Methods: The current study extends prior research on a randomized controlled trial of the Attachment and Biobehavioral Catch-up (ABC) intervention by examining the moderating role of maternal psychological risk in the impact of ABC on dyadic mutuality and toddler behavior problems. ABC (10 sessions) was provided as a supplement to Early Head Start (EHS) for a sample of low-income families (n=104). Control families (n=104) received home-based EHS plus 10 books sent to them weekly. The majority (87%) of mothers identified as Latina. Infants were an average of 13 months of age. We administered a psychosocial interview that included information on maternal maltreatment history (CTQ), intimate partner conflict (HITS), maternal depressive symptomatology (CESD), maternal anxiety symptoms (GAD), toddler behavior problems (BITSEA), and demographics. Dyadic mutuality was assessed via the “Three Bag” procedure, a video-recorded, coded parent-child interaction. Toddler emotional reactivity (co-variate) was derived from the Mask Task of the Lab-TAB.
Results: Using intent-to-treat analyses, we found main effects of ABC on dyadic mutuality (d = 0.27). We conducted latent class analysis to identify patterns of interrelationships among indicators of baseline maternal psychological risk (CESD, GAD, CTQ, HITS) to characterize a latent risk factor (72% of mothers low-risk; 28% high-risk). We used this factor to examine the moderating role of maternal psychological risk in ABC’s impact on dyadic mutuality and toddler behavior problems. Maternal psychological risk moderated ABC’s effects on dyadic mutuality (t = 3.05, p = .003) and toddler behavior problems (t = -2.62, p = .01). Specifically, ABC had more of an impact on dyadic mutuality and toddler behavior problems when mothers had higher levels of psychological risk.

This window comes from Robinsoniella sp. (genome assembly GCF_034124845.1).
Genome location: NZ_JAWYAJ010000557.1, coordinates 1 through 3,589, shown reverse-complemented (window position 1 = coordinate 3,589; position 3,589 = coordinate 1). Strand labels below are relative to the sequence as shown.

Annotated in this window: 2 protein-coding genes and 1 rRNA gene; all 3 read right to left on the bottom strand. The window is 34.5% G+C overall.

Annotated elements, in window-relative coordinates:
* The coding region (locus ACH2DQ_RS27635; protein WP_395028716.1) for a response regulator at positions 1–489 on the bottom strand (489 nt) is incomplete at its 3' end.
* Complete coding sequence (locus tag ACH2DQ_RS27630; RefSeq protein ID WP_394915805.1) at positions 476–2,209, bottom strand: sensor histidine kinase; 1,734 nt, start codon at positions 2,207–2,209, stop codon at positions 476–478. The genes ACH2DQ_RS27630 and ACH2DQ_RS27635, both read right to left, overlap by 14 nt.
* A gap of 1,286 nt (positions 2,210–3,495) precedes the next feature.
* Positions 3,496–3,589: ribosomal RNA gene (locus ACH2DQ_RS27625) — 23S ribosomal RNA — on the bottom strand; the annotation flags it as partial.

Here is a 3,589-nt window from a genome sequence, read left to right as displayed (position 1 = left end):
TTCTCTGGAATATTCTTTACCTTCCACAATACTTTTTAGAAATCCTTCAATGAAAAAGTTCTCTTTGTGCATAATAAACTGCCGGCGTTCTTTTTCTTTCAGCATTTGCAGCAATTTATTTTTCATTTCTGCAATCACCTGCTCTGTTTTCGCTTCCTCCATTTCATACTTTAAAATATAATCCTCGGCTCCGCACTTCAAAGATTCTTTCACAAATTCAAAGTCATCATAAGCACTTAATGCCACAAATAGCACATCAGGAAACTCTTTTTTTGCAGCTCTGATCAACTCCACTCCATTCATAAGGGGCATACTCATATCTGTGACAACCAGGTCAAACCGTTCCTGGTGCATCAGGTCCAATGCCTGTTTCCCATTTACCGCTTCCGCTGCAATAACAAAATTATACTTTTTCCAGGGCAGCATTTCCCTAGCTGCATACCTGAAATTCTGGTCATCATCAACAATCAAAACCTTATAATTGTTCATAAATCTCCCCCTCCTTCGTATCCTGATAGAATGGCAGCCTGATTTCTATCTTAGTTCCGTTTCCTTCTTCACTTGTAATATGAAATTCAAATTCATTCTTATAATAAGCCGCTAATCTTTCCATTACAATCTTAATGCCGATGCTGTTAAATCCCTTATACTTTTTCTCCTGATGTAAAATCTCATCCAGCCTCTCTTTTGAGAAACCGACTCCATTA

Conclusions/Implications: In sum, we found that ABC had a main effect on dyadic mutuality, and that maternal psychological risk moderated ABC’s impact on dyadic mutuality and toddler behavior problems. These findings suggest that ABC may confer particular benefits on families at elevated risk, due to maternal mental health challenges and exposure to family conflict and childhood trauma. This study highlights the importance of targeted prevention programs, such as ABC, for families at risk for compromised parenting and child outcomes.